Using these compounds willy-nilly has also spawned other problems. The treated bed nets, plus indoor spraying, have placed heavy selective pressure on all of the other insects that live in close association with people. Bedbugs, for example.

Indeed, bedbug populations have become highly resistant to pyrethroids, which is why homeowners’ DIY efforts to control them seldom work out. There’s been some debate about where that resistance came from, but recent results on US bedbug populations suggest that this resurgent pest is an import. It’s possible – even likely – that widespread pyrethroid use to combat mosquito-borne diseases in developing countries has spawned these new populations of superbugs.

Switching to other pesticides may help, at least sometimes with some insects. A study in Benin found that bendiocarb-treated bed nets were very effective against pyrethroid-resistant mosquitoes. Unfortunately, bendiocarb is highly toxic to birds and fish, and acutely toxic to humans in high doses. Treating a bed net with it is probably okay, but it’s not the kind of thing that should be sprayed around the house by amateur exterminators.

Nor is chemical-switching a panacea. Turning back to bedbugs, it appears their pyrethroid-resistance mechanisms are many and varied. Deep sequencing analysis revealed that the pesticide-resistant strains in a US infestation carry multiple changes in multiple genes, including increased expression of general detoxifying enzymes that could be useful against a broad spectrum of chemicals.

The solution, if there is one, will have to be twofold. First, we need a sustained research effort to understand the basic mechanisms of insecticide resistance and find new compounds that can overcome it. Second, both pesticide makers and public health officials need to take more responsibility for how these products are actually being used in the field, with a special focus on the problem of resistance. Our approach to distributing these powerful and important chemicals needs a thorough debugging.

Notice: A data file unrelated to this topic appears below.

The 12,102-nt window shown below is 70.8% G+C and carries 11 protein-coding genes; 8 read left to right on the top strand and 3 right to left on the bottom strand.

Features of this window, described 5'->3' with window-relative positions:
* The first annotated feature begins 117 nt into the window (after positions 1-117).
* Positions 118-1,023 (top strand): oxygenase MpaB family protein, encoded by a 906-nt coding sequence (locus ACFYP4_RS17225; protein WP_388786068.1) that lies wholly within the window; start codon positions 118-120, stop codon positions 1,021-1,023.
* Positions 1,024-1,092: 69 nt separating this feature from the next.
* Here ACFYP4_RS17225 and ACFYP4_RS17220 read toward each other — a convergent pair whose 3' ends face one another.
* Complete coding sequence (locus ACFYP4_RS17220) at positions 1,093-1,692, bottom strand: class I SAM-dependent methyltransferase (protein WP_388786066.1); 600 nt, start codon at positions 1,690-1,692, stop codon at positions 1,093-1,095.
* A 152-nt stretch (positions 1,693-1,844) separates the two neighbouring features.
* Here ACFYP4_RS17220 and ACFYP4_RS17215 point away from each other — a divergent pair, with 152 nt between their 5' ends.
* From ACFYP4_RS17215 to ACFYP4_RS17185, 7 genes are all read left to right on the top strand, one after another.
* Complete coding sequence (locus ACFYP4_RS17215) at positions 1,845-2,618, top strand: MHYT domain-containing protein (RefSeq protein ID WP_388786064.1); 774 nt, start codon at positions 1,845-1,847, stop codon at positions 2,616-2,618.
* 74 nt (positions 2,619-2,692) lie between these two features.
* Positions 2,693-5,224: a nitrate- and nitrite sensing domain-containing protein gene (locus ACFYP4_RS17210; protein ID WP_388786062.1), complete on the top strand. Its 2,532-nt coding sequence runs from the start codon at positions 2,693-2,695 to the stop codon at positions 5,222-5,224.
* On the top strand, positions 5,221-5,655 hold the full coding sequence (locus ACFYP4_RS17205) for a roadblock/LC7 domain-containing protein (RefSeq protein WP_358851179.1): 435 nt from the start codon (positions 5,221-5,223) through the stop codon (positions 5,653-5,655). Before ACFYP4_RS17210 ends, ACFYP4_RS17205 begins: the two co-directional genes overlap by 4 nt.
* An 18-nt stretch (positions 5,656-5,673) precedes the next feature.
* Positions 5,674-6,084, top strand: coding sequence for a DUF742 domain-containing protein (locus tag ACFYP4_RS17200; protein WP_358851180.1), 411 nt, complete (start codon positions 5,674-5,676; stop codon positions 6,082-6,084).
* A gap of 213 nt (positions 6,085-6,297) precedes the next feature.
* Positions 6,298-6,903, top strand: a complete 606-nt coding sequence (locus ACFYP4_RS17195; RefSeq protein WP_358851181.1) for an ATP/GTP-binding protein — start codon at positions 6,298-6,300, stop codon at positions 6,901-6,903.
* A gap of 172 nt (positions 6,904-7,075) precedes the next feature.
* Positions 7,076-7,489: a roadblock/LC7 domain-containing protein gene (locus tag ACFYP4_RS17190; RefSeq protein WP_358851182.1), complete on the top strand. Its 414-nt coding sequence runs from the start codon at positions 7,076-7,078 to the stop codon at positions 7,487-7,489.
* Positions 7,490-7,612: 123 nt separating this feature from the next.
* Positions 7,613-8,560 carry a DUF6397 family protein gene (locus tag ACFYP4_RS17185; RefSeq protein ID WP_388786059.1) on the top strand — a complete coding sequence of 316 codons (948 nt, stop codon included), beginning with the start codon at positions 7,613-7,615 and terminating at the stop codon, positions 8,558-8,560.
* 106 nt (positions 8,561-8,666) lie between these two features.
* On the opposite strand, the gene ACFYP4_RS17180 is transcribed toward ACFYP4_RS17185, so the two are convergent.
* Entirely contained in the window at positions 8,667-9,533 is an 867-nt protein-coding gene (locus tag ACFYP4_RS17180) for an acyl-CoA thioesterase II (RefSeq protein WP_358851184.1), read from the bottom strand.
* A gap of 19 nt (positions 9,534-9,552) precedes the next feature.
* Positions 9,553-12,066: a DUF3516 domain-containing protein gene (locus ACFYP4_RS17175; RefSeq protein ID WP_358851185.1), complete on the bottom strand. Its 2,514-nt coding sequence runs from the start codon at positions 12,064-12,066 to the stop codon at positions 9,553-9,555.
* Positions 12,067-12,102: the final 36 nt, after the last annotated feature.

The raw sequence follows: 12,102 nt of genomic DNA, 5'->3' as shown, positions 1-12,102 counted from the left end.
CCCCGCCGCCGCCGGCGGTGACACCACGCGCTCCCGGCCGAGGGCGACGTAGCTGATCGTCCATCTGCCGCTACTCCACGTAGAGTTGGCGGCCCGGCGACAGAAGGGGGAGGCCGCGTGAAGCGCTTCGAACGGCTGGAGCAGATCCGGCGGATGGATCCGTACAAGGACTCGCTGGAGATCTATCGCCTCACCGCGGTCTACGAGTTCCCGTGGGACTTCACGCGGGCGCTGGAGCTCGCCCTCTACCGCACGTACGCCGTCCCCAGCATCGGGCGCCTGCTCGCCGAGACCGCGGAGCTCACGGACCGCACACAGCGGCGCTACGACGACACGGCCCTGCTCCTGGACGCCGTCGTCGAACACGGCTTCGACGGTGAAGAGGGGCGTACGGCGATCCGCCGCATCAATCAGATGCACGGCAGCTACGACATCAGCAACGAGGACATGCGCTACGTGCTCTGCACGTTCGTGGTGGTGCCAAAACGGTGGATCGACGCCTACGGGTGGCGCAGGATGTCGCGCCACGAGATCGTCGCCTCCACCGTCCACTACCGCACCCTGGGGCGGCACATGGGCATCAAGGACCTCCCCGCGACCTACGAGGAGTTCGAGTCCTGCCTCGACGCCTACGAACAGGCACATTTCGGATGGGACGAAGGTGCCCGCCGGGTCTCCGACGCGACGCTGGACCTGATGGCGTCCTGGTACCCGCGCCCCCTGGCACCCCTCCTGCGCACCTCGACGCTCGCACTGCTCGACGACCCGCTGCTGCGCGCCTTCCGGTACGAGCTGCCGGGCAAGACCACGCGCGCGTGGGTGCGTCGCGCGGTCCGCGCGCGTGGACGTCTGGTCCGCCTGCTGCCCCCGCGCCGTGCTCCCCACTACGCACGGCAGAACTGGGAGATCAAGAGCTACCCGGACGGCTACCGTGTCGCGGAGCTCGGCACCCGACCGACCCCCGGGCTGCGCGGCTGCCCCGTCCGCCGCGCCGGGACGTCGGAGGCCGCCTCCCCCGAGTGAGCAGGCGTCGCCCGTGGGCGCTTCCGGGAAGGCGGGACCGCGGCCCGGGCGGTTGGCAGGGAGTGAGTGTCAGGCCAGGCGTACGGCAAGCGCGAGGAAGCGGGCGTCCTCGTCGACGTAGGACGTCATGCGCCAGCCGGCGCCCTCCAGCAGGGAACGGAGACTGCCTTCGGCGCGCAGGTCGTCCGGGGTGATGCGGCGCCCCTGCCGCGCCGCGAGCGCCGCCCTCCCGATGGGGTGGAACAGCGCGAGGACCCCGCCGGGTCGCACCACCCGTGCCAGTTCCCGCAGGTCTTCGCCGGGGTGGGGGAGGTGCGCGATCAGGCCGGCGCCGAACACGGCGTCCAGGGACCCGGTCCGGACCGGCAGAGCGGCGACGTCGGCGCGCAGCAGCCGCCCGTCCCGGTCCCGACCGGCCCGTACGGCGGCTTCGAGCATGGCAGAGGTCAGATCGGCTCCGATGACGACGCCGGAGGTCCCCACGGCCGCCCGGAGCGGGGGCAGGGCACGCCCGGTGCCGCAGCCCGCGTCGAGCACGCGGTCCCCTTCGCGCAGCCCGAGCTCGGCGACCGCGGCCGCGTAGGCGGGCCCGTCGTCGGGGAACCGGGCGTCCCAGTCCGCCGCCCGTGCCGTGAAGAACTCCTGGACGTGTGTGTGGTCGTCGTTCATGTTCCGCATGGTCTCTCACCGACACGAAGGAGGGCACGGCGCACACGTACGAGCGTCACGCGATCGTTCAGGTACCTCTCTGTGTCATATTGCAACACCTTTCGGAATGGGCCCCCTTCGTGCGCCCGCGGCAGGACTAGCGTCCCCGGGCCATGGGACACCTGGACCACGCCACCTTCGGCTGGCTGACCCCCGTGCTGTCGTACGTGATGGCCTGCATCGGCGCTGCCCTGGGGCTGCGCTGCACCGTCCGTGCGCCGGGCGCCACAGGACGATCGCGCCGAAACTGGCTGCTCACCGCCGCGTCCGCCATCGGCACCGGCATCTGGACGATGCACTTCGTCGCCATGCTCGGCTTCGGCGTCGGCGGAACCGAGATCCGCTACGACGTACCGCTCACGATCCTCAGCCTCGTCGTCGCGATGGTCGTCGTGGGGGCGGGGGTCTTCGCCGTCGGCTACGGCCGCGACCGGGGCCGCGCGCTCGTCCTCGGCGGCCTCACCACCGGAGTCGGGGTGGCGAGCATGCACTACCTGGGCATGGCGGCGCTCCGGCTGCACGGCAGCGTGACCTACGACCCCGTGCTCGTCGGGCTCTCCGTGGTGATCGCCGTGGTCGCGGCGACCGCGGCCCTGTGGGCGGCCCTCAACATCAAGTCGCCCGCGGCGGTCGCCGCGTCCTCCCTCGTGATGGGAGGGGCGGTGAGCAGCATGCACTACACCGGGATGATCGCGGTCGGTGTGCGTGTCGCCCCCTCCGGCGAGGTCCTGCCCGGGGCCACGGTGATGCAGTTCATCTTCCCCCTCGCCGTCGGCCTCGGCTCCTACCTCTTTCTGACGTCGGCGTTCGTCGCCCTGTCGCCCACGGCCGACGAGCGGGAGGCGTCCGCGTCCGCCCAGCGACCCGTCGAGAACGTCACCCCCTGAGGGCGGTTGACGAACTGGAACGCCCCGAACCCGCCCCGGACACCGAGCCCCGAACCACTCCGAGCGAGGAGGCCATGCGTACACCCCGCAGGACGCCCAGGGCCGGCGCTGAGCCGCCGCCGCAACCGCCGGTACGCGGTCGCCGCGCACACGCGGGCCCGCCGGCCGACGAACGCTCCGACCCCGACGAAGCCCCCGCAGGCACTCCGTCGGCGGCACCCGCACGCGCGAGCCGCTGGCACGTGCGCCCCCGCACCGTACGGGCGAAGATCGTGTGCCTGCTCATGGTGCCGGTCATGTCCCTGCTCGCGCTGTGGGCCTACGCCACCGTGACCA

Akogbeto, M., Padonou, G., Bankole, H., Gazard, D., & Gbedjissi, G. (2011). Dramatic Decrease in Malaria Transmission after Large-Scale Indoor Residual Spraying with Bendiocarb in Benin, an Area of High Resistance of Anopheles gambiae to Pyrethroids American Journal of Tropical Medicine and Hygiene, 85 (4), 586-593 DOI: 10.4269/ajtmh.2011.10-0668

Adelman, Z., Kilcullen, K., Koganemaru, R., Anderson, M., Anderson, T., & Miller, D. (2011). Deep Sequencing of Pyrethroid-Resistant Bed Bugs Reveals Multiple Mechanisms of Resistance within a Single Population PLoS ONE, 6 (10) DOI: 10.1371/journal.pone.0026228

Sterile Mosquitoes: The Next Big Antimalarial?

Catching up on some old news, I noticed that the November issue of the Malaria Journal has a supplement dedicated to the most elegant insecticide ever developed: the sterile insect technique (SIT). As the accompanying press release explains: